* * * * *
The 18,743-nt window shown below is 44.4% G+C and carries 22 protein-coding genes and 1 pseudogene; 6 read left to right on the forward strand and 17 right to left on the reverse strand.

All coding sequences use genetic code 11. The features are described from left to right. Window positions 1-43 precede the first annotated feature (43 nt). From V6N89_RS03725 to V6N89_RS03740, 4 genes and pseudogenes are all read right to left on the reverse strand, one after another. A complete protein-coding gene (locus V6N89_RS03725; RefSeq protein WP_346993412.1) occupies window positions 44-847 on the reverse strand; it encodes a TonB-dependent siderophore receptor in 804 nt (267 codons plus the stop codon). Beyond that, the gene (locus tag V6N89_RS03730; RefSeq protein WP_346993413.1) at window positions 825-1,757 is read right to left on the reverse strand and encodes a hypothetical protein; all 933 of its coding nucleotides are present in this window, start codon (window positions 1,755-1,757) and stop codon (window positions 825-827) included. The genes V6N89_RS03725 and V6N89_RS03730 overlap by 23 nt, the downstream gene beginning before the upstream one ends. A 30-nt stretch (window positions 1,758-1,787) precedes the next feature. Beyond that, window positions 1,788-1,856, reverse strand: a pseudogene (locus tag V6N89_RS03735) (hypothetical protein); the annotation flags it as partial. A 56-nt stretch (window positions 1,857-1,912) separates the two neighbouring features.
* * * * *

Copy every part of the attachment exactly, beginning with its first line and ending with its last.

The 18,743-nt window shown below is 44.4% G+C and carries 22 protein-coding genes and 1 pseudogene; 6 read left to right on the forward strand and 17 right to left on the reverse strand.

All coding sequences use genetic code 11. The features are described from left to right. Window positions 1-43 precede the first annotated feature (43 nt). From V6N89_RS03725 to V6N89_RS03740, 4 genes and pseudogenes are all read right to left on the reverse strand, one after another. A complete protein-coding gene (locus V6N89_RS03725; RefSeq protein WP_346993412.1) occupies window positions 44-847 on the reverse strand; it encodes a TonB-dependent siderophore receptor in 804 nt (267 codons plus the stop codon). Beyond that, the gene (locus tag V6N89_RS03730; RefSeq protein WP_346993413.1) at window positions 825-1,757 is read right to left on the reverse strand and encodes a hypothetical protein; all 933 of its coding nucleotides are present in this window, start codon (window positions 1,755-1,757) and stop codon (window positions 825-827) included. The genes V6N89_RS03725 and V6N89_RS03730 overlap by 23 nt, the downstream gene beginning before the upstream one ends. A 30-nt stretch (window positions 1,758-1,787) precedes the next feature. Beyond that, window positions 1,788-1,856, reverse strand: a pseudogene (locus tag V6N89_RS03735) (hypothetical protein); the annotation flags it as partial. A 56-nt stretch (window positions 1,857-1,912) separates the two neighbouring features.